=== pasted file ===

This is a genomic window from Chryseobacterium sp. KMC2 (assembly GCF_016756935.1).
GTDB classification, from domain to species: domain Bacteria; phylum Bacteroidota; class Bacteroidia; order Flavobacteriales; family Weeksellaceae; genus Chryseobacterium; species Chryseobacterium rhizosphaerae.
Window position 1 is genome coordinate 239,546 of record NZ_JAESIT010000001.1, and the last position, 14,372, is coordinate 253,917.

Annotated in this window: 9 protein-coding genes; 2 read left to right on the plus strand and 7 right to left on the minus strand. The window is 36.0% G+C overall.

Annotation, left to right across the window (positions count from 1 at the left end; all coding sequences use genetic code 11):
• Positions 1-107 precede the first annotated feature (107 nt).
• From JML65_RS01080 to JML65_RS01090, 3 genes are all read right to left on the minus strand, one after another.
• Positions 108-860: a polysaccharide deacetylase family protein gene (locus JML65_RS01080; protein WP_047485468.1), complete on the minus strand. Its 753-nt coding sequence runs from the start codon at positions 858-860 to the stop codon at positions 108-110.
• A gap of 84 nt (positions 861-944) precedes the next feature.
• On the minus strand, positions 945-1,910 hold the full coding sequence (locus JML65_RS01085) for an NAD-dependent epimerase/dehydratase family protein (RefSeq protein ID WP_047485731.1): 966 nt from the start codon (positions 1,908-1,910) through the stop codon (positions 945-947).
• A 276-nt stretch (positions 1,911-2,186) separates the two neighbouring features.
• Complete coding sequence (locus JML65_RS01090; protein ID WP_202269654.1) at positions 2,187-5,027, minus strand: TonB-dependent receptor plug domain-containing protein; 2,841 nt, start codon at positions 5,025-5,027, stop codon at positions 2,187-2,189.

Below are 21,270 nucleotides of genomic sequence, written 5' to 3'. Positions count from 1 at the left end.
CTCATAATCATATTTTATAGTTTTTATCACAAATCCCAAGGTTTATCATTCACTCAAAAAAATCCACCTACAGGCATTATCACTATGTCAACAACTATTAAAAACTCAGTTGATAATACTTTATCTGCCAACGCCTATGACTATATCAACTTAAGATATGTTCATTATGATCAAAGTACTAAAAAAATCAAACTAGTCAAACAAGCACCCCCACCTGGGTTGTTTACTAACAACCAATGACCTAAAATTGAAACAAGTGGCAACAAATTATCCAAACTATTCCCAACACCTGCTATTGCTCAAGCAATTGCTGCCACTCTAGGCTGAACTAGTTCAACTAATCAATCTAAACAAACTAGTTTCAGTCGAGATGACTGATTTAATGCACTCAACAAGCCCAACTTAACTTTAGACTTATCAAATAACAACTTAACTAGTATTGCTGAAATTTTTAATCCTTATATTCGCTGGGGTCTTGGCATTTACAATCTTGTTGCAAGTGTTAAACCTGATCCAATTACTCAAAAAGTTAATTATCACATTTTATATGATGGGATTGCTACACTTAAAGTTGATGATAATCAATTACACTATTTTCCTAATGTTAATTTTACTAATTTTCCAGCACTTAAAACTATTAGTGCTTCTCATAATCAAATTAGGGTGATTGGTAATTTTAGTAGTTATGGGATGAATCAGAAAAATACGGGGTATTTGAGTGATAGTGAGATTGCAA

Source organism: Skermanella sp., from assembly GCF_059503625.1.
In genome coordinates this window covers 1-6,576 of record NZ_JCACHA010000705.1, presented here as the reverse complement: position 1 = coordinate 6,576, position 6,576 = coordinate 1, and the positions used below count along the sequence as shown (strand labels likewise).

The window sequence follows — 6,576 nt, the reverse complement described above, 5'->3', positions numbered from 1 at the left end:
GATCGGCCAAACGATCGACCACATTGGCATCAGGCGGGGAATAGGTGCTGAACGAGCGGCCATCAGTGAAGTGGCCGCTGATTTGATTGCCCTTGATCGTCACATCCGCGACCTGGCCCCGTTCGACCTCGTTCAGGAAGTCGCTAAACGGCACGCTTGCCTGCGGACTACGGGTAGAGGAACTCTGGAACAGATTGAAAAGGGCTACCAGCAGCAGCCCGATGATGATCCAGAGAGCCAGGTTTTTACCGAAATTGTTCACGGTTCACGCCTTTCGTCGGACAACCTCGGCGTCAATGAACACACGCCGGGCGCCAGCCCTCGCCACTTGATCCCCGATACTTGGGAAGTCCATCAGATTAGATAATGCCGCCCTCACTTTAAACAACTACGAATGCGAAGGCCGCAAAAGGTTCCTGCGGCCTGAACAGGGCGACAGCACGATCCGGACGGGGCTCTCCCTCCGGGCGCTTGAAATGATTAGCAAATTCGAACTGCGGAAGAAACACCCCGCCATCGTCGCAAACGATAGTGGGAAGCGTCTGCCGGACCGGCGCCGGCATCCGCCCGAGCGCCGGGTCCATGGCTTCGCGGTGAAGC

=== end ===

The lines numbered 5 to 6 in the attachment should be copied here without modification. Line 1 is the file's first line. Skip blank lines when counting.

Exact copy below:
Annotation, left to right across the window (positions count from 1 at the left end; all coding sequences use genetic code 11):
• Positions 1-107 precede the first annotated feature (107 nt).